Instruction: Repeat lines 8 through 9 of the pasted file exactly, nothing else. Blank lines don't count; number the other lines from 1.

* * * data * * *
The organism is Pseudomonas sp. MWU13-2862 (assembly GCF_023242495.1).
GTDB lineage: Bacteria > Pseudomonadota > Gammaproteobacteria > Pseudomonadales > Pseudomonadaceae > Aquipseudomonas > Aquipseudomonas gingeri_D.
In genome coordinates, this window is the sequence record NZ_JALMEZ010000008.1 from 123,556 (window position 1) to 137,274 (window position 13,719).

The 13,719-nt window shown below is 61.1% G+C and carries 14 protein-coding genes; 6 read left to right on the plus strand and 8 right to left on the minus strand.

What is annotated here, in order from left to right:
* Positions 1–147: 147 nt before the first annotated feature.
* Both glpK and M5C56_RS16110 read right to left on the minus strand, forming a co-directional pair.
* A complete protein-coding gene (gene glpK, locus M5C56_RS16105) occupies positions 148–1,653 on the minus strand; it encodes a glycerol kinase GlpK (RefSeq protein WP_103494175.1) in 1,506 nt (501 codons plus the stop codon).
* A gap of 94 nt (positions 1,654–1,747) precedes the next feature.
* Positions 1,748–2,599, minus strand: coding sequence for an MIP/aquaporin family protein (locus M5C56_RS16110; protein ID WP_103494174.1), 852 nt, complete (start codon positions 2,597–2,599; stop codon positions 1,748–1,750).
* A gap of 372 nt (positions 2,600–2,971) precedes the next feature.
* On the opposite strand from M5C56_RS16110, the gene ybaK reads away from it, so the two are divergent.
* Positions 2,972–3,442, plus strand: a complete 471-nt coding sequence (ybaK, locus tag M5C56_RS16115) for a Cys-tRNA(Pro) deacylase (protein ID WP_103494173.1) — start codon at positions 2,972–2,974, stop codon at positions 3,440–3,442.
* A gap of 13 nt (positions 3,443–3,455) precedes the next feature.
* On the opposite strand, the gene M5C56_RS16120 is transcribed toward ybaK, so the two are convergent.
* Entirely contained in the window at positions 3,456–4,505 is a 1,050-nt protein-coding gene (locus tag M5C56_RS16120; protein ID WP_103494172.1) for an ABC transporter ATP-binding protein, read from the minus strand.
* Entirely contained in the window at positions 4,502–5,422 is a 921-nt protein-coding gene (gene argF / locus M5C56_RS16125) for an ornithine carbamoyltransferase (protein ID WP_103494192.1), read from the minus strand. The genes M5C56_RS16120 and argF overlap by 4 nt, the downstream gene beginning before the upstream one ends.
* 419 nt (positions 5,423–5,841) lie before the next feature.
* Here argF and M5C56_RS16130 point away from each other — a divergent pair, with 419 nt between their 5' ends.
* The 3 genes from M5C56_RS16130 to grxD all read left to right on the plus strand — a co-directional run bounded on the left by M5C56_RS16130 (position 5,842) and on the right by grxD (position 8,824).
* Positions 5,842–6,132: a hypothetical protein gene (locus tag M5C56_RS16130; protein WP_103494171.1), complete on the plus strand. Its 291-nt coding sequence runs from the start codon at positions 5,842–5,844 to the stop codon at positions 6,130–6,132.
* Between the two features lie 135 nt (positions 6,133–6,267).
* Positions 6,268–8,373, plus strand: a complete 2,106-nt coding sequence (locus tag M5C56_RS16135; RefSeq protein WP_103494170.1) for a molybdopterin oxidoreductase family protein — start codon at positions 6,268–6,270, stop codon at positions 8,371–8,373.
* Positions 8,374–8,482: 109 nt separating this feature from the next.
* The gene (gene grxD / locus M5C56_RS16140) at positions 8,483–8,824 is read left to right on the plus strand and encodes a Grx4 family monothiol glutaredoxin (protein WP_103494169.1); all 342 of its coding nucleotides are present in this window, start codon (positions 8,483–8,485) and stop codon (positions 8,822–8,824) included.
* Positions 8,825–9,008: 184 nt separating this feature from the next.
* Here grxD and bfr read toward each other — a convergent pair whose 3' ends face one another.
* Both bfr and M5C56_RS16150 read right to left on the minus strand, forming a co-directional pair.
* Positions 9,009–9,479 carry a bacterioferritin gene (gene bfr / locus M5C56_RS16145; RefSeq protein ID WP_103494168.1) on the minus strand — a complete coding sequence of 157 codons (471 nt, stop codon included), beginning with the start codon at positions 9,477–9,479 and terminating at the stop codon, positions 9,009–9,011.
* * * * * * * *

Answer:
* A complete protein-coding gene (gene glpK, locus M5C56_RS16105) occupies positions 148–1,653 on the minus strand; it encodes a glycerol kinase GlpK (RefSeq protein WP_103494175.1) in 1,506 nt (501 codons plus the stop codon).
* A gap of 94 nt (positions 1,654–1,747) precedes the next feature.